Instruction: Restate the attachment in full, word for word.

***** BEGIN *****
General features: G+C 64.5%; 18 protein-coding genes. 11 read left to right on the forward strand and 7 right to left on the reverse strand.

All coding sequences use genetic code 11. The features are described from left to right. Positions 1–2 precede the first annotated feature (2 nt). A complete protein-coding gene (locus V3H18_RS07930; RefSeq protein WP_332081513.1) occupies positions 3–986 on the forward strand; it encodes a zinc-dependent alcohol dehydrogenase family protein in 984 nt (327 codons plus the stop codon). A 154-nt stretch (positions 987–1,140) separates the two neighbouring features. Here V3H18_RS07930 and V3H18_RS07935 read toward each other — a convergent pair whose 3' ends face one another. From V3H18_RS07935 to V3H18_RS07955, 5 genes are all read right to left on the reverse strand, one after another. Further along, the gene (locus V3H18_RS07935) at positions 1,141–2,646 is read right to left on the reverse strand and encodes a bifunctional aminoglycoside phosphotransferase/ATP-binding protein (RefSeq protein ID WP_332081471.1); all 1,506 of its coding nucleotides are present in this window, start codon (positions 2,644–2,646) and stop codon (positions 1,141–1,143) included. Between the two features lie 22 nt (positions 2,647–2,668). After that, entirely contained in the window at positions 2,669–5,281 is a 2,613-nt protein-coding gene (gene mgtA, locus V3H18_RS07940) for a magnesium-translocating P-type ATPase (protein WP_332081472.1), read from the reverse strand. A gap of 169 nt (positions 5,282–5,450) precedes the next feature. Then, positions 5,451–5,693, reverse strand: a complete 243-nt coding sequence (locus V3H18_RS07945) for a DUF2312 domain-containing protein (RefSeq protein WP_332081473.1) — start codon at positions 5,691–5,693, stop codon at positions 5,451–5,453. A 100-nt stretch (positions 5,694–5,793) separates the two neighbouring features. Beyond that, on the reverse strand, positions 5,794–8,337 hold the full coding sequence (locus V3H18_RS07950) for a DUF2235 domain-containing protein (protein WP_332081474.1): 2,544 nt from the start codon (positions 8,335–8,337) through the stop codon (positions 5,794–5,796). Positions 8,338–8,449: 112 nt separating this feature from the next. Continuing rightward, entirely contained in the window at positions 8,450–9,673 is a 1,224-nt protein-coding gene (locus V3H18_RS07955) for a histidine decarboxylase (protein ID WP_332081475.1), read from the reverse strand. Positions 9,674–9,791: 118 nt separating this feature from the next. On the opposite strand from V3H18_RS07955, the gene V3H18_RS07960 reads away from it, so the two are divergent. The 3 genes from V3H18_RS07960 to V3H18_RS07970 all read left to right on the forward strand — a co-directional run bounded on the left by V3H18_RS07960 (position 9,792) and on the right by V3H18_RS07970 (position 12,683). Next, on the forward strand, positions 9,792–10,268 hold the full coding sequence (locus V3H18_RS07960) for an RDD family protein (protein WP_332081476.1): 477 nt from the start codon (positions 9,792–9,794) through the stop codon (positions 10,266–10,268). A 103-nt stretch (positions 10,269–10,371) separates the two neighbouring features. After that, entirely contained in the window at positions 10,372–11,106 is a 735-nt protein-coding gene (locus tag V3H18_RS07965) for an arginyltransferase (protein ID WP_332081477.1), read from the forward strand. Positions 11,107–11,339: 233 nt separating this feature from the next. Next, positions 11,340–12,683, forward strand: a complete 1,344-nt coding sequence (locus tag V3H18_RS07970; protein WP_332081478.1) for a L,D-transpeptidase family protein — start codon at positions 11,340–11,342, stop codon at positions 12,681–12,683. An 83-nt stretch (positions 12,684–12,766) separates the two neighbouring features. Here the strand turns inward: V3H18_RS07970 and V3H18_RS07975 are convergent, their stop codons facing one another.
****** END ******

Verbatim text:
General features: G+C 64.5%; 18 protein-coding genes. 11 read left to right on the forward strand and 7 right to left on the reverse strand.

All coding sequences use genetic code 11. The features are described from left to right. Positions 1–2 precede the first annotated feature (2 nt). A complete protein-coding gene (locus V3H18_RS07930; RefSeq protein WP_332081513.1) occupies positions 3–986 on the forward strand; it encodes a zinc-dependent alcohol dehydrogenase family protein in 984 nt (327 codons plus the stop codon). A 154-nt stretch (positions 987–1,140) separates the two neighbouring features. Here V3H18_RS07930 and V3H18_RS07935 read toward each other — a convergent pair whose 3' ends face one another. From V3H18_RS07935 to V3H18_RS07955, 5 genes are all read right to left on the reverse strand, one after another. Further along, the gene (locus V3H18_RS07935) at positions 1,141–2,646 is read right to left on the reverse strand and encodes a bifunctional aminoglycoside phosphotransferase/ATP-binding protein (RefSeq protein ID WP_332081471.1); all 1,506 of its coding nucleotides are present in this window, start codon (positions 2,644–2,646) and stop codon (positions 1,141–1,143) included. Between the two features lie 22 nt (positions 2,647–2,668). After that, entirely contained in the window at positions 2,669–5,281 is a 2,613-nt protein-coding gene (gene mgtA, locus V3H18_RS07940) for a magnesium-translocating P-type ATPase (protein WP_332081472.1), read from the reverse strand. A gap of 169 nt (positions 5,282–5,450) precedes the next feature. Then, positions 5,451–5,693, reverse strand: a complete 243-nt coding sequence (locus V3H18_RS07945) for a DUF2312 domain-containing protein (RefSeq protein WP_332081473.1) — start codon at positions 5,691–5,693, stop codon at positions 5,451–5,453. A 100-nt stretch (positions 5,694–5,793) separates the two neighbouring features. Beyond that, on the reverse strand, positions 5,794–8,337 hold the full coding sequence (locus V3H18_RS07950) for a DUF2235 domain-containing protein (protein WP_332081474.1): 2,544 nt from the start codon (positions 8,335–8,337) through the stop codon (positions 5,794–5,796). Positions 8,338–8,449: 112 nt separating this feature from the next. Continuing rightward, entirely contained in the window at positions 8,450–9,673 is a 1,224-nt protein-coding gene (locus V3H18_RS07955) for a histidine decarboxylase (protein ID WP_332081475.1), read from the reverse strand. Positions 9,674–9,791: 118 nt separating this feature from the next. On the opposite strand from V3H18_RS07955, the gene V3H18_RS07960 reads away from it, so the two are divergent. The 3 genes from V3H18_RS07960 to V3H18_RS07970 all read left to right on the forward strand — a co-directional run bounded on the left by V3H18_RS07960 (position 9,792) and on the right by V3H18_RS07970 (position 12,683). Next, on the forward strand, positions 9,792–10,268 hold the full coding sequence (locus V3H18_RS07960) for an RDD family protein (protein WP_332081476.1): 477 nt from the start codon (positions 9,792–9,794) through the stop codon (positions 10,266–10,268). A 103-nt stretch (positions 10,269–10,371) separates the two neighbouring features. After that, entirely contained in the window at positions 10,372–11,106 is a 735-nt protein-coding gene (locus tag V3H18_RS07965) for an arginyltransferase (protein ID WP_332081477.1), read from the forward strand. Positions 11,107–11,339: 233 nt separating this feature from the next. Next, positions 11,340–12,683, forward strand: a complete 1,344-nt coding sequence (locus tag V3H18_RS07970; protein WP_332081478.1) for a L,D-transpeptidase family protein — start codon at positions 11,340–11,342, stop codon at positions 12,681–12,683. An 83-nt stretch (positions 12,684–12,766) separates the two neighbouring features. Here the strand turns inward: V3H18_RS07970 and V3H18_RS07975 are convergent, their stop codons facing one another.